into the linguistic market which means the importance of
standard language in the social & economic life of the
some features are Salient recognized within the community
as having a particular social meaning.
Salient: usually refers to a noticeable variant –one that stands
out due to physiological, social,&/or psychological factors.
Note: a variable that is socially marked , very noticeable &
often discussed, called stereotype.
More about Linguistic features:
sociolinguistic markers : if they are just barely noticed, but
speakers control how often they use them in different styles.
sociolinguistic indicators: they are below the radar but can
be shown by large- scale study to be associated with particular
Indicator: a variable that can show differences by age or social
group and often associated with particular characteristics but is
not subject to style shifting.
Note: a speech community’s norms affect both markers and
Social mobility :refers to the ability to move between social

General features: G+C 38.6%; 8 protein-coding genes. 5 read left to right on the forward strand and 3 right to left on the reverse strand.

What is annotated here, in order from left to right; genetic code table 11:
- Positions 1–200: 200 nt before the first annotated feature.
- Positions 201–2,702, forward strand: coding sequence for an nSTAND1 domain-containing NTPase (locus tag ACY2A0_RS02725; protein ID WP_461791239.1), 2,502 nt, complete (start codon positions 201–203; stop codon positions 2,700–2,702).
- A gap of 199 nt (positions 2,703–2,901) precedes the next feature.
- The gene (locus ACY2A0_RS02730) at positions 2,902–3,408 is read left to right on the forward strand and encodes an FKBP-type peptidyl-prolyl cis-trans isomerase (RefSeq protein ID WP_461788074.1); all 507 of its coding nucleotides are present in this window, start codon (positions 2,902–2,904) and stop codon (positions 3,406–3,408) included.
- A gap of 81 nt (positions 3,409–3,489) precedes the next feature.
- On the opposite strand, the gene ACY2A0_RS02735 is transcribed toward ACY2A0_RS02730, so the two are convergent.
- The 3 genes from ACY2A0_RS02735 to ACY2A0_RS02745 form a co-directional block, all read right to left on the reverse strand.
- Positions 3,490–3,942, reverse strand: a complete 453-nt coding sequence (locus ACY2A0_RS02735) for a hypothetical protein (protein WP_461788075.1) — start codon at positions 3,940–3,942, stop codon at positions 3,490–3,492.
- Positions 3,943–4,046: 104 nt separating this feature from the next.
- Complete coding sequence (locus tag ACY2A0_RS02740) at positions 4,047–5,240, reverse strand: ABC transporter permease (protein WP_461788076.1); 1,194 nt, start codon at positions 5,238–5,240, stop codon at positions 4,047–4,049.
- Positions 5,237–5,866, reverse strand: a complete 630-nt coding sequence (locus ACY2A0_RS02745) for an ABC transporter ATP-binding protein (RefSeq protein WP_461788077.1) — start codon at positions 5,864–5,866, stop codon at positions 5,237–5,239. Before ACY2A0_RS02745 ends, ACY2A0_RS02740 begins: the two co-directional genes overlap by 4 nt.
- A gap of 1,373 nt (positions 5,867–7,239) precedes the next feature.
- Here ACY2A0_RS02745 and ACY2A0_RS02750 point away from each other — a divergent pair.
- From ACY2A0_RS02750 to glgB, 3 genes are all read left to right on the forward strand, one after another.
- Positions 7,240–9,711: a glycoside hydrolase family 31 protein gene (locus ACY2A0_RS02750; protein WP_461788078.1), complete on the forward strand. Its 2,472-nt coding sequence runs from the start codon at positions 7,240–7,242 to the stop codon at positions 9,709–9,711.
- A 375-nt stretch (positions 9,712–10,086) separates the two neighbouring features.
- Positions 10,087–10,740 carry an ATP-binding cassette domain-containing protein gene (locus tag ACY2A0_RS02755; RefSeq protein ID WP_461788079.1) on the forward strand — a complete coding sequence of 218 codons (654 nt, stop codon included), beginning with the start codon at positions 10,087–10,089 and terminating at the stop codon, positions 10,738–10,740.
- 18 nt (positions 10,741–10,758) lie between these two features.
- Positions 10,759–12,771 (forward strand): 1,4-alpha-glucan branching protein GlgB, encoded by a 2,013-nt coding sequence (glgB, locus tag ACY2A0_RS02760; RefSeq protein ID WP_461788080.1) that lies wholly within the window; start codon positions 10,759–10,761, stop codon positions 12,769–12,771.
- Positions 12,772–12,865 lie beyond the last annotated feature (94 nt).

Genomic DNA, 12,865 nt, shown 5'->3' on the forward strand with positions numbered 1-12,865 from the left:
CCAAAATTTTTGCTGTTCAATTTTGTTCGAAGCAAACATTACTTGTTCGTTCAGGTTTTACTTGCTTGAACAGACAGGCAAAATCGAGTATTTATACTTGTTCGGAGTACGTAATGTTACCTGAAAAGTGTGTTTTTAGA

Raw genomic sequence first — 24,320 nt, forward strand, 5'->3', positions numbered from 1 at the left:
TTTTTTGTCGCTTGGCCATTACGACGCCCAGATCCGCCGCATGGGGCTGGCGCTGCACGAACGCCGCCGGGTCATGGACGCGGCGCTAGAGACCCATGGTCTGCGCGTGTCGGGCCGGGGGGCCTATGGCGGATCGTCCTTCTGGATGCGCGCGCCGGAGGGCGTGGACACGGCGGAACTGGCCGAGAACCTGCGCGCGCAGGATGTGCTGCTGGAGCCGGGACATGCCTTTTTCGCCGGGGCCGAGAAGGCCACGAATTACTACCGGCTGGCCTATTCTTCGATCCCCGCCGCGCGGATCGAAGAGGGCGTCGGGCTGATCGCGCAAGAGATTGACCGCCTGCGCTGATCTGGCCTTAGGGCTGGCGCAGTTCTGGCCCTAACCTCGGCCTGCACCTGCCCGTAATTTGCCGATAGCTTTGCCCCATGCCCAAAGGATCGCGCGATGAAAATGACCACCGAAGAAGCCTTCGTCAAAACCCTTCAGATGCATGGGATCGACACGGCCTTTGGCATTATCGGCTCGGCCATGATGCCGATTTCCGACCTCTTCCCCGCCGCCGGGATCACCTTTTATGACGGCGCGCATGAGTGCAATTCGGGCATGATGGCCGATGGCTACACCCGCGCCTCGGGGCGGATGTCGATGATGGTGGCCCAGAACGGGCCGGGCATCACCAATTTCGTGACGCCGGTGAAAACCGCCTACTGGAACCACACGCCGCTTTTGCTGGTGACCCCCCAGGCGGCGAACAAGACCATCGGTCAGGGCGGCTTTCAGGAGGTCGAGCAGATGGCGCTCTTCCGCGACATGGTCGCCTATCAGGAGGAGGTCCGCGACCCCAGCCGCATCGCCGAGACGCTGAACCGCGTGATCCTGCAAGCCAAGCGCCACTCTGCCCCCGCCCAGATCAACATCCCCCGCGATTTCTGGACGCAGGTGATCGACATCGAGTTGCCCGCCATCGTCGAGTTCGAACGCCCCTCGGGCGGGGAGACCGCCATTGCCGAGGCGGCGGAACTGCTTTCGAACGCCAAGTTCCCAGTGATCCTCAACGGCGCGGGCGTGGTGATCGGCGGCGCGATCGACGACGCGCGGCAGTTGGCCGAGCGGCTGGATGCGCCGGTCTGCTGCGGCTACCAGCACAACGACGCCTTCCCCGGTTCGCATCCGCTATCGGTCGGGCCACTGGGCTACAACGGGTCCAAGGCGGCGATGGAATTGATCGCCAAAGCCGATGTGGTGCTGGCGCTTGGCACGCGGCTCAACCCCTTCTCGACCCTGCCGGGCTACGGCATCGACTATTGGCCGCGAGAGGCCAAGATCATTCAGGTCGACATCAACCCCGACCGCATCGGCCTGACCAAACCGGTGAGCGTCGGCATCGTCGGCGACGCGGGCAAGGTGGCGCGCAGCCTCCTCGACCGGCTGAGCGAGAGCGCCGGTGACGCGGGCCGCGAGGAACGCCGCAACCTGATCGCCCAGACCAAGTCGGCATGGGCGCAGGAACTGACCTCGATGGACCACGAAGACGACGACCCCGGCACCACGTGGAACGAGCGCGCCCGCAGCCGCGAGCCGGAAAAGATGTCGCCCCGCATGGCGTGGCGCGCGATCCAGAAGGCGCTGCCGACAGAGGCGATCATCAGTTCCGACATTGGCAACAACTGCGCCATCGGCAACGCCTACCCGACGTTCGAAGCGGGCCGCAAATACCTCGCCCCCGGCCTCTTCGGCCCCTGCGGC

classes, often determined by how defined class roles are in a
Social mobility plays a large role in how class and language
influence each other. So it can be defined as movement from
one class/status position to another.
In societies where mobility is more difficult and linguistic
boundaries are more rigid, we use the term caste to describe a
social group like this, one that’s very hard if not impossible, to
move out of.
"Caste" is the term used to describe the complex system of social
divisions that pervades life in India.
Note: Caste determines whom a person
can marry, specifies what kind of work
he can do, and even controls what he
can eat or touch.
British class system was in the distant past fairly closed to a